The 10 cyber trends New Zealand businesses must consider in 2019
The ever evolving cyber risk landscape has led to an increasing awareness at senior management and board level of cyber exposures, and the need for it to be treated not only as a technology exposure but an overall enterprise risk.
The ever evolving cyber risk landscape has led to an increasing awareness of cyber exposures at senior management and board levels, and the need for it to be treated not only as a technology exposure but an overall enterprise risk.
The 2019 Global Risks Report confirmed that technological instabilities remain an elevated concern for businesses across the globe. Utilising data collated from 1,000 multi-stakeholder members who responded to the World Economic Forum ‘Global Risks Perceptions Survey’, this year’s Global Risks Report showed that “massive data fraud and theft” was ranked the number four global risk by likelihood over a 10-year horizon, with “cyber-attacks” at number five.
With this in mind, we’re pleased to be able to share with you our list of Top 10 cyber considerations and predictions for New Zealand businesses in 2019.
1. Creating a Strong Cyber Security Culture
A strong cyber security culture should not only focus on employee training to build awareness of common forms of threats (phishing emails, social engineering scams) but should also empower individuals to understand their responsibility and the critical role they play in protecting their company’s cyber risk management framework.
2. Cyber Coverage under Traditional Insurance Policies
There is growing attention from insurers regarding the provision of unintended ‘silent cyber’ coverage within non-cyber insurance policies. We are at a point in time where these policy wordings are being closely reviewed with a view to adding affirmative / non-affirmative language that clarifies instances where cover will / won’t be provided for a cyber event.
3. Increased Regulatory Requirements
In mid-March 2019, the Privacy Bill moved through New Zealand Parliaments’ Justice Select Committee, recommending that the Bill be passed. The purpose of the Bill is to promote and protect individual privacy by repealing and replacing the Privacy Act 1993.
Expected changes include mandatory reporting of privacy breaches, new offences and penalties, and issuance of compliance notices from the Privacy Commissioner. This local regulatory framework will align New Zealand with the rest of the developed world with regard to data protection.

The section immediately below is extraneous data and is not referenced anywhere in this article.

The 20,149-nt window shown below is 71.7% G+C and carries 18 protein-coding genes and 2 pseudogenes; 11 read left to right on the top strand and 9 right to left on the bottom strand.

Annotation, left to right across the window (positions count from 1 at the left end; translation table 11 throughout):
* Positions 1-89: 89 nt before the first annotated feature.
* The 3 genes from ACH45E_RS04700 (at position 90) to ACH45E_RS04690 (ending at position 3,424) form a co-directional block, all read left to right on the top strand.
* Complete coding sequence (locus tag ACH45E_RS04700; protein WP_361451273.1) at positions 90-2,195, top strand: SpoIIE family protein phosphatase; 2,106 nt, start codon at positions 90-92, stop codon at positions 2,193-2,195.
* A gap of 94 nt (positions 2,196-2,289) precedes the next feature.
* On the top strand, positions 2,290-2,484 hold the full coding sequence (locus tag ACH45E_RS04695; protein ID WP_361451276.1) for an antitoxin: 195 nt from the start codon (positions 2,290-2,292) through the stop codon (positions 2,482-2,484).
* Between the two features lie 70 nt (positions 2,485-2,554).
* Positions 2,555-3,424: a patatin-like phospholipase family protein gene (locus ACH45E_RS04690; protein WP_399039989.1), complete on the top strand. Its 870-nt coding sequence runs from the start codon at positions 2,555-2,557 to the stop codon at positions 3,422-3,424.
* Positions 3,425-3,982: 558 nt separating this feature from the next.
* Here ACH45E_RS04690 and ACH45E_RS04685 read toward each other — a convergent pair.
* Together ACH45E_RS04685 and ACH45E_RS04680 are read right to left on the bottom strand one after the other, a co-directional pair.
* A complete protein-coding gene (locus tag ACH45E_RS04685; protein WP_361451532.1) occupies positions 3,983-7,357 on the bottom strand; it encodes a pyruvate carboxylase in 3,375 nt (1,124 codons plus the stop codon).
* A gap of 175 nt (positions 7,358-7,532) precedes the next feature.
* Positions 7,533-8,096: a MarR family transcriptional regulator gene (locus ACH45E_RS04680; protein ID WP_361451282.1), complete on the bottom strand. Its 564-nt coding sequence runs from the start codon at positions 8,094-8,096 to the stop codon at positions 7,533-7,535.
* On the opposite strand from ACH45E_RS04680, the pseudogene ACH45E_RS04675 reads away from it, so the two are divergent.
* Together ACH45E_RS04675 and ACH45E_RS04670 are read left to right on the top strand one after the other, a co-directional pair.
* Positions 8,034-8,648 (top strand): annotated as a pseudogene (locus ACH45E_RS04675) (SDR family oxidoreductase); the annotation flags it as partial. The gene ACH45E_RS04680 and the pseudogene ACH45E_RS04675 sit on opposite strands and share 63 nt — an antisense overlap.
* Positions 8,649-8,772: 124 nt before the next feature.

4. Contractual Requirements to Purchase Cyber Insurance
There has been notable growth in the caution displayed by companies on how their business partners and suppliers handle sensitive and confidential information. Organisations, especially government associated entities are seeking to include a requirement for a contractor or supplier to hold cyber risk and data breach related insurance in their contracts.
5. Cyber and Business Interruption
All types of organisations, even if they do not hold large volumes of sensitive or valuable data, need to consider and account for potential risks associated with a cyber event rendering operating systems ineffective or inaccessible.
Within the insurance industry, insurers have traditionally been reluctant to provide coverage to this newer risk class. As the use of Blockchain and digital asset currencies grow, and governments establish protocols for regulating their use, we anticipate the insurance market will rapidly evolve to provide alternate risk transfer solutions to the corporate world.
7. IoT Devices Increase the Risk of Security Incidents
The vulnerabilities that exist in IoT devices are substantial, and there is certainly heightened awareness that cyber criminals will continue to target IoT devices as a gateway to larger computer networks. Despite these exposures, organisations can successfully position themselves to take advantage of powerful new technologies made available to IoT devices. This can be achieved by proactively identifying the potential risks exposures of using these machines, and implementing robust security policies, procedures and instilling a strong cyber risk culture to counter the potential cyber risks they carry.
8. Social Engineering Fraud
This type of fraud doesn’t require sophisticated software or a high level of technical knowledge. It only takes a basic understanding of a company’s organisational structure and key employees, which can be found through a quick internet search. Given the relative ease of conducting social engineering fraud when compared with carrying out a sophisticated hack or targeted ransomware attack, it should come as no surprise that this form of cybercrime is expected to continue, and even escalate, this year.
9. Changing Attitudes and Awareness
There has been a slow but changing attitude in the New Zealand business community that cyber risk is a real and serious issue. The geographic isolation that has long protected us from other global threats is a safety net that is no longer an excuse to hide behind when it comes to cyber risks. NZ business leaders are now actively tackling cyber risk and cyber security as an organisational issue as opposed to relegating this responsibility as solely an ‘IT matter.’
10. Less about Security, More about Resiliency
While decisions can be made to invest money in preventing cyber events from occurring, the nature of operating a company in today’s highly technological and connected world means that cyber risks will always be there. Therefore, the cyber security conversation should also include a focus on resiliency and a holistic approach to protecting your company, considering factors to both prevent an attack as well as ensuring that the organisation is equipped to respond and recover from one.